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Where do road planings go?


Traditional pothole repair involves cutting out a rectangle of asphalt around the hole using saws and jackhammers, to create vertical edges against which new asphalt can be compacted. But where do all those road planings go?

The answer is likely to be to join other road planings in a stockpile somewhere. From the stockpiles, the planings will probably go on to be used elsewhere. What that use is depends on the homogeneity of the pile and how much the planings are graded and processed.

The most common use for planings is as a low-quality fill for farm roads, hard standing or temporary roads. The size of the planings is often too varied for it to be used as a sub-base. Screening can produce a more homogenous product, but of course adds to the cost. Planings aren’t generally used as sub-base for buildings because the bitumen in them degrades over time which could lead to settlement.

Although there is lots of talk of the use of RAP – recycled asphalt planings – in road construction, in reality, its use is limited. The figures for asphalt production and recycling in Great Britain, which are collated by the European Asphalt Pavement Association (EAPA) suggest that the amount of RAP being reused in roads is pretty low.

EAPA’s latest statistics, Asphalt in Figures 2020, show that Great Britain produced 23 million tonnes of hot and warm-mix asphalt in 2020. In that same year there was 5 million tonnes of reclaimed asphalt available for re-use. The statistics also say that 63% of recycled asphalt goes into unbound road layers and other civil engineering applications with only 37% going into hot and warm mixes.

Where RAP is used in road construction in the UK, it is most likely to be used in the base and binder courses of roads where specifications allow for up to 50% RAP. For surface courses, specifications set the proportion at 10% because of issues such as achieving the required skid resistance. Recently, National Highways has been trialling the use of higher proportions of RAP in surface courses – for instance on the A1 I Mill Hill where FM Conway used an asphalt course with 50% RAP.

Any RAP used in asphalt mixes for roads must be carefully sourced, analysed and treated. It cannot just come from any old stockpile. In countries that don’t have sufficient primary aggregate sources, such as the Netherlands or Finland, RAP is treated like a precious resource, sorted and stored to optimise its reuse and value.

The proportion of RAP which can be used in an asphalt mix is also constrained by the technology at the asphalt plant. The higher the proportion of RAP to be used, the greater the modifications to the plant are needed, with specialist plants needed at the higher end. RAP contains moisture – especially if it has been hanging around in outdoor stockpiles – so must be pre-heated when used in larger proportions, and this has to be done in a certain way to avoid overheating the bitumen in the RAP which makes it brittle.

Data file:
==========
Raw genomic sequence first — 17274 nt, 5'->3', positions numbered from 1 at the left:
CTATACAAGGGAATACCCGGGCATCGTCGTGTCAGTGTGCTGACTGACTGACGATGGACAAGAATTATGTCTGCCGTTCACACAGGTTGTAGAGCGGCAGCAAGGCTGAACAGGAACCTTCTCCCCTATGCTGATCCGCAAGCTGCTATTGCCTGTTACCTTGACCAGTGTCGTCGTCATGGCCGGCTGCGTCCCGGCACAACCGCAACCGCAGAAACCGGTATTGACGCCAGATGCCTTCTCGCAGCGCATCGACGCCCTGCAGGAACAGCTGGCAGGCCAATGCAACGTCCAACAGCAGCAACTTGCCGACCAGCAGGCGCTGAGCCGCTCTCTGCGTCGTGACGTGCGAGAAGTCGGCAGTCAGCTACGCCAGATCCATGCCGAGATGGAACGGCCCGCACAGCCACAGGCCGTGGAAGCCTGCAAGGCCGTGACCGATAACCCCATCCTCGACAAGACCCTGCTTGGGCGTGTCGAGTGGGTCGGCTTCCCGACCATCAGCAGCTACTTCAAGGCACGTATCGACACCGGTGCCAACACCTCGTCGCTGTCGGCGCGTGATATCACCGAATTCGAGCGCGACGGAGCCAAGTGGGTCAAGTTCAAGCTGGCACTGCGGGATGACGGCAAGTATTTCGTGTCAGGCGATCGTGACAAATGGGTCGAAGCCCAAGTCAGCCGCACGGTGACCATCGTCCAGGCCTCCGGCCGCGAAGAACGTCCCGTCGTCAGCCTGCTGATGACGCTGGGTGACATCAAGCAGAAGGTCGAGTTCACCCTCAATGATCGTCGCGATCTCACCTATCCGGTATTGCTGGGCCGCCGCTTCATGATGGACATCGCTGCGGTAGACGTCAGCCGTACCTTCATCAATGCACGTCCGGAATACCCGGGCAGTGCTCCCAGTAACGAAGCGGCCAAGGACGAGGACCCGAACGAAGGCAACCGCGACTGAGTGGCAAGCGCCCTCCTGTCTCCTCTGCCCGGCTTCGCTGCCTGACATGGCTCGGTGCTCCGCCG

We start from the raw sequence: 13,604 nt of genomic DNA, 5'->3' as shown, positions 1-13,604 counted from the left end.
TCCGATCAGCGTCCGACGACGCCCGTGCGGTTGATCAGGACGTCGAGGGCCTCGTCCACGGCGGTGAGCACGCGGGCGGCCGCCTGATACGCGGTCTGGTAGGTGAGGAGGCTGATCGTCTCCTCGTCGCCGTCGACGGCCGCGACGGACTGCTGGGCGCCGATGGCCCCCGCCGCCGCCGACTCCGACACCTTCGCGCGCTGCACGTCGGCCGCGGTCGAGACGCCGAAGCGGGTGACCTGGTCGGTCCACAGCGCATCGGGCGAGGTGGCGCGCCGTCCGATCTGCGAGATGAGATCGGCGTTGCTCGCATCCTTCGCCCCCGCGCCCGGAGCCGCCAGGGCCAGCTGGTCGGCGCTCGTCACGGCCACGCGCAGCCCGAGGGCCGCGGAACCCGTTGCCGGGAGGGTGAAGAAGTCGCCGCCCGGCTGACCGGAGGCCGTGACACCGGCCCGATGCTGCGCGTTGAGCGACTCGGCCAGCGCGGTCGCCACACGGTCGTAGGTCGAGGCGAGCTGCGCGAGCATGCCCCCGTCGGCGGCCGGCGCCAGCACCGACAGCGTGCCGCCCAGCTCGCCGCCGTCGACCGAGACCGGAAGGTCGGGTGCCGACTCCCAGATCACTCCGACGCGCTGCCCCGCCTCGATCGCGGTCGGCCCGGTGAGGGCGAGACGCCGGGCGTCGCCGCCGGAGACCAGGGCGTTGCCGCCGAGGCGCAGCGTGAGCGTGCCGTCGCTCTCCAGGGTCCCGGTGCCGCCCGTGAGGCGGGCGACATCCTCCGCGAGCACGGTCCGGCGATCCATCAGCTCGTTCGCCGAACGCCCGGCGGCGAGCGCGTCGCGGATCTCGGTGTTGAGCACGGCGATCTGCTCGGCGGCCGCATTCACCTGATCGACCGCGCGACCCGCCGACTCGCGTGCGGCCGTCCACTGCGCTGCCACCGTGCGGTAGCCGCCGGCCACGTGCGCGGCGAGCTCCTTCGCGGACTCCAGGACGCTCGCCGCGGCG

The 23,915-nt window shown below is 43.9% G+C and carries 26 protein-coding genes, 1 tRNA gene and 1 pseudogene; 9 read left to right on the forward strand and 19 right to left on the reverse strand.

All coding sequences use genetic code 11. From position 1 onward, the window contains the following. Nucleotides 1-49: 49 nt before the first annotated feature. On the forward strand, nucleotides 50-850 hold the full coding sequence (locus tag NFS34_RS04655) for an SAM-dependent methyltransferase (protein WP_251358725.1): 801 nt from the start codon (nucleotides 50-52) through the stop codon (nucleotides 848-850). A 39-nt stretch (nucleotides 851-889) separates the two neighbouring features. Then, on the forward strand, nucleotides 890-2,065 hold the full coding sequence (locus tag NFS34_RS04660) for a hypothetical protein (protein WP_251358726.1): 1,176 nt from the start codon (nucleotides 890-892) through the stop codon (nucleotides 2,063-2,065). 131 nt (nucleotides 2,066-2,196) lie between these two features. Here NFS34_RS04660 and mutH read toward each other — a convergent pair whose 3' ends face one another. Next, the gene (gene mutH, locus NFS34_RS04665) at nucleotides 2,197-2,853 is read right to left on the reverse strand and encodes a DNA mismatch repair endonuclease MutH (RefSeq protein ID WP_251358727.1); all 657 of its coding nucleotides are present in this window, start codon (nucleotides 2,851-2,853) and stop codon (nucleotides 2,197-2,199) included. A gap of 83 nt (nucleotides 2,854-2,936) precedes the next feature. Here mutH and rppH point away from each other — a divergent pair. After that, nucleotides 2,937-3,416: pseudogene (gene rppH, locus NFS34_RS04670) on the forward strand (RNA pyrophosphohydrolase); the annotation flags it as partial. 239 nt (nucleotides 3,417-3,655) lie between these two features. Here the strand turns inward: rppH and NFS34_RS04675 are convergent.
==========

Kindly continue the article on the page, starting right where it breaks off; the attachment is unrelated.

It is worth noting that some road planings may not be easily reusable because they contain potentially carcinogenic substances. Roads laid before the early 1980s may contain coal tar which in turn contains polyaromatic or polycyclic hydrocarbons and is hence potentially hazardous.

Clearly, although road planings can be reused, they are likely to be downcycled rather than recycled. Prevention is at the top of every waste hierarchy, which is what Thermal Road Repairs’ technology was designed to do. Because the process heats up and uses the existing material, there are no waste planings. This in turn also helps reduce carbon emissions and vehicle movements on the roads to remove any waste material for stockpiling. It also reduces noise pollution as no jackhammering or saw cutting is required to break up and remove the unwanted asphalt.

A permanent repair means that the area that was a pothole or defect will last as long as the road surface around it. When the whole road reaches the end of its life, the entire surface can be removed – and hopefully treated as a resource to go into the next road surface.

Thermal Road Repairs is a green technology company which supplies systems to improve the quality, cost and time efficiency of road repairs and paving – at a far lower environmental cost than traditional methods. We invest significantly in R&D, to create new technologies and to continuously improve our existing ones.

High output. Low emission. Permanent solution.

Sources

https://096.wpcdnnode.com/eapa.org/wp-content/uploads/2021/12/asphalt_in_figures_2020.pdf

https://adeptnet.org.uk/system/files/documents/ADEPT%20Guide%20to%20Managing%20Reclaimed%20Asphalt%20Version%202019%20Rev%201.pdf

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